Drought is transforming New Mexico into desert
Drought has seriously affected the Rio Grande Valley, where animals are dying, crops are failing and the Rio Grande has been nicknamed the “Rio Sand.” People are subsisting on trucked-in water or attempting to dig deep wells that cost upwards of $100,000.
The question many here are grappling with is whether the changes are a permanent result of climate change or part of cyclical weather cycle. The governor’s drought task force is cautious about identifying three years of extreme drought as representing a new climate pattern for New Mexico. It could be a multi-year aberration.
Nonetheless, most long-term plans put together by cattle ranchers, farmers and land managers include the probability that the drought is here to stay.
Drought in Namibia Worsens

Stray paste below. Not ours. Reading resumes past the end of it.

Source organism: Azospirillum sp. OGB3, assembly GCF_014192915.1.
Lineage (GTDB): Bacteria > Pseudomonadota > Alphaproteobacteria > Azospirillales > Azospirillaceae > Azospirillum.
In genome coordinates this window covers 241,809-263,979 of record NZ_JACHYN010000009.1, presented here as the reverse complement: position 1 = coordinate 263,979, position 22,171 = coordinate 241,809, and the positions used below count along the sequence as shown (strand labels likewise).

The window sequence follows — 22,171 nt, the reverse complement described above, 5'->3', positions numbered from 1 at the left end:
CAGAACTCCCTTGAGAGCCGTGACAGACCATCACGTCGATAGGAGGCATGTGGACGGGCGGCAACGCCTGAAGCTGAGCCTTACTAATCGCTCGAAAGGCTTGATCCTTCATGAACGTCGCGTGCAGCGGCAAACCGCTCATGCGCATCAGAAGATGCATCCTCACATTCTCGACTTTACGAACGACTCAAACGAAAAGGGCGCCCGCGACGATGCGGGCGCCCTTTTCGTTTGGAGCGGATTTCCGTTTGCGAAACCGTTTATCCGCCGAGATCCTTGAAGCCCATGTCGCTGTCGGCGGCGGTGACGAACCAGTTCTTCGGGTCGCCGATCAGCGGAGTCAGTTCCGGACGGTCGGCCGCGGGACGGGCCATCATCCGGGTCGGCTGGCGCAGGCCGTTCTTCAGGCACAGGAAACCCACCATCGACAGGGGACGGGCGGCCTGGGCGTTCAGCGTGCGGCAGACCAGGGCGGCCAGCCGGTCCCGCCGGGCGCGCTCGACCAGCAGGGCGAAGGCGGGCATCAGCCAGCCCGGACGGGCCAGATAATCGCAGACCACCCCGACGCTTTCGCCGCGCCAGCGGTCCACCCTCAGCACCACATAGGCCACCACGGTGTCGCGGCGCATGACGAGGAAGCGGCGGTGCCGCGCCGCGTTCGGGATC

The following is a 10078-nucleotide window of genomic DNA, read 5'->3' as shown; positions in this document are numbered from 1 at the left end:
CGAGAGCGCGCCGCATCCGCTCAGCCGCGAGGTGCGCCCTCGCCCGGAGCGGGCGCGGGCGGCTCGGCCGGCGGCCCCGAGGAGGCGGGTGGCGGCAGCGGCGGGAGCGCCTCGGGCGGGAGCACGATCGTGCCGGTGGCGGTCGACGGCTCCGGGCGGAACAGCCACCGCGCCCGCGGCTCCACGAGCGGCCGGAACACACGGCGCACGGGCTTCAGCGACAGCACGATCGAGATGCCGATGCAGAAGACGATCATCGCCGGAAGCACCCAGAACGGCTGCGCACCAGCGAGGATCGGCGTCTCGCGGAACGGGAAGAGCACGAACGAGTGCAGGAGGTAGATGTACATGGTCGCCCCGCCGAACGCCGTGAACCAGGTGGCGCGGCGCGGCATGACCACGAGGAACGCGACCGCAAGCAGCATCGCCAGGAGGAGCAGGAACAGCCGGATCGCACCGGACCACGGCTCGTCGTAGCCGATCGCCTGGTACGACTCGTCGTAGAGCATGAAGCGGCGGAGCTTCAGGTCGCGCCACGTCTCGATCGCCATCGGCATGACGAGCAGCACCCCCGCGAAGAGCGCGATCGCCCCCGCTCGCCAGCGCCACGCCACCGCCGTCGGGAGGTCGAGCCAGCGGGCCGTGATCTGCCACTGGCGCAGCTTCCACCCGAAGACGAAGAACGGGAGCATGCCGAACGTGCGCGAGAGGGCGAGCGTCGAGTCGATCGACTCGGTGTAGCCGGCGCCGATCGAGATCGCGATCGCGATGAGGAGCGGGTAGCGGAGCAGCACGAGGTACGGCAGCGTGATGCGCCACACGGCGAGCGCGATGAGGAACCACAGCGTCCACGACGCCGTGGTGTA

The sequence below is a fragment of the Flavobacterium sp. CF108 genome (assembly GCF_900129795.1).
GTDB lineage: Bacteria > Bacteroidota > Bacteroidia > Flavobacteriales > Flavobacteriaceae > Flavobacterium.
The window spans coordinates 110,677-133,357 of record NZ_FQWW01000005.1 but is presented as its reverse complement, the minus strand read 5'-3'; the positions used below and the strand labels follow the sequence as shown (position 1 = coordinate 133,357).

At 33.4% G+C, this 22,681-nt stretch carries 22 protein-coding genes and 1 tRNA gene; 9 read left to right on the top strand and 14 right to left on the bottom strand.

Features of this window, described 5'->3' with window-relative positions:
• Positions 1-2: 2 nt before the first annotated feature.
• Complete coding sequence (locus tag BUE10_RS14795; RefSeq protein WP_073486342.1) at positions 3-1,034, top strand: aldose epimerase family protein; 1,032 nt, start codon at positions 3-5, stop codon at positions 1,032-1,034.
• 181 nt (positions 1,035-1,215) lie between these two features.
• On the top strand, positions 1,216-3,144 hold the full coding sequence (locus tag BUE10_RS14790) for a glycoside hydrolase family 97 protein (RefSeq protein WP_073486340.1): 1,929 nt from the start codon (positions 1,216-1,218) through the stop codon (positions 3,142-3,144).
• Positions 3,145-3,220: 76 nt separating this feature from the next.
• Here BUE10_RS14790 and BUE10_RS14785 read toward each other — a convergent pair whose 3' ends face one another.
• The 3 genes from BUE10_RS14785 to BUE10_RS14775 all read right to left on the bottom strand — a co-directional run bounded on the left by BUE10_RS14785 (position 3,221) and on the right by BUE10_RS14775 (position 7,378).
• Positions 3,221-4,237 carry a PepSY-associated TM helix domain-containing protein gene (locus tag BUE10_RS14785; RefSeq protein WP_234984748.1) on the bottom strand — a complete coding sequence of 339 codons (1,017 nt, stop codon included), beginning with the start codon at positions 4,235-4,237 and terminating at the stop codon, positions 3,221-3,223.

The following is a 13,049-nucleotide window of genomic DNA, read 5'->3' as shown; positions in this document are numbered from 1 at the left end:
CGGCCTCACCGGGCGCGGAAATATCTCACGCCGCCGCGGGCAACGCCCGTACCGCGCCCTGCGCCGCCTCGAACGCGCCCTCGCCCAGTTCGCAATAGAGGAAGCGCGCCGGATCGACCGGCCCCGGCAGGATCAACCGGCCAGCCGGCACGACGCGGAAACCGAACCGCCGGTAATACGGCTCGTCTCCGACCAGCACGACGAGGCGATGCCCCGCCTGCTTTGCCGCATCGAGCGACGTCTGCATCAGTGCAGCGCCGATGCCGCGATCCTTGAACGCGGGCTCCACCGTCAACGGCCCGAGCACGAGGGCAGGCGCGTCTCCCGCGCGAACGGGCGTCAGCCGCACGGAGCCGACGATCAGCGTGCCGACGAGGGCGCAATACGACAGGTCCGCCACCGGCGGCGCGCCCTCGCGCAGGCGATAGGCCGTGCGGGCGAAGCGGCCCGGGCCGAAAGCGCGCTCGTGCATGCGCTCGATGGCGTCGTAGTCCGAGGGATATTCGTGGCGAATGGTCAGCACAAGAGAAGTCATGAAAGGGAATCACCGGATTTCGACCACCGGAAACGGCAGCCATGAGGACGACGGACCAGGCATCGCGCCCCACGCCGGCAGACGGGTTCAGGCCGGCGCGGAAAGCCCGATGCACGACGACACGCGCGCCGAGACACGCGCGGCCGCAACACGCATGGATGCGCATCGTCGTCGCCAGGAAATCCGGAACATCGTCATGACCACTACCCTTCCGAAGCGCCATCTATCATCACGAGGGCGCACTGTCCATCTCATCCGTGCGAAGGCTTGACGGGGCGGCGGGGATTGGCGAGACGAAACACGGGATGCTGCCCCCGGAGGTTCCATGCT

A severe drought that sparked a state of emergency in Namibia has left 400,000 people facing hunger.
Namibia is the driest country in sub-Saharan Africa, and only two percent of land receives sufficient rainfall to grow crops.
The southern African country has seen several droughts in the recent decades.
The number of people at risk from hunger has risen from 300,000 in May, when President Hifikepunye Pohamba declared a state of emergency.
In May, the government started handing out maize meal bags to rural areas in a central part of the country and authorities are appealing for international support.
Unicef says more than 778,000 people including 109,000 children under the age of five are at risk of malnutrition.